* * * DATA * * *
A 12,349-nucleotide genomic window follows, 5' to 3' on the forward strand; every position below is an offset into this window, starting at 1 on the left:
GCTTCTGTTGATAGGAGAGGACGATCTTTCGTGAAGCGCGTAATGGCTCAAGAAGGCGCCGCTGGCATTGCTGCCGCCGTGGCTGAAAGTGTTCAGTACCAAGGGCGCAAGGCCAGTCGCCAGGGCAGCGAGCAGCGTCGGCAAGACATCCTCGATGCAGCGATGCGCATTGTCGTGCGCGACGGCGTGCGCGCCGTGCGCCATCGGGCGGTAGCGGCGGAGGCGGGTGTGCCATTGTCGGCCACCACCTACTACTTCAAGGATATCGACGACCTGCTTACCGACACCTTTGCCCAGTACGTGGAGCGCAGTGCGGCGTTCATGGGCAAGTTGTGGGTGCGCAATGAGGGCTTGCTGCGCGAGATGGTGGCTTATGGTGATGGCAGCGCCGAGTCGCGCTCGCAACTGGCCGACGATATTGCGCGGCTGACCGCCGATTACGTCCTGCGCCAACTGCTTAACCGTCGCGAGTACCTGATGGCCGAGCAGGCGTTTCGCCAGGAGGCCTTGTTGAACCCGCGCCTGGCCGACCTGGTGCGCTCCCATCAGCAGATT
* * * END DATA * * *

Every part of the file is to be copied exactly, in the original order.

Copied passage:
A 12,349-nucleotide genomic window follows, 5' to 3' on the forward strand; every position below is an offset into this window, starting at 1 on the left:
GCTTCTGTTGATAGGAGAGGACGATCTTTCGTGAAGCGCGTAATGGCTCAAGAAGGCGCCGCTGGCATTGCTGCCGCCGTGGCTGAAAGTGTTCAGTACCAAGGGCGCAAGGCCAGTCGCCAGGGCAGCGAGCAGCGTCGGCAAGACATCCTCGATGCAGCGATGCGCATTGTCGTGCGCGACGGCGTGCGCGCCGTGCGCCATCGGGCGGTAGCGGCGGAGGCGGGTGTGCCATTGTCGGCCACCACCTACTACTTCAAGGATATCGACGACCTGCTTACCGACACCTTTGCCCAGTACGTGGAGCGCAGTGCGGCGTTCATGGGCAAGTTGTGGGTGCGCAATGAGGGCTTGCTGCGCGAGATGGTGGCTTATGGTGATGGCAGCGCCGAGTCGCGCTCGCAACTGGCCGACGATATTGCGCGGCTGACCGCCGATTACGTCCTGCGCCAACTGCTTAACCGTCGCGAGTACCTGATGGCCGAGCAGGCGTTTCGCCAGGAGGCCTTGTTGAACCCGCGCCTGGCCGACCTGGTGCGCTCCCATCAGCAGATT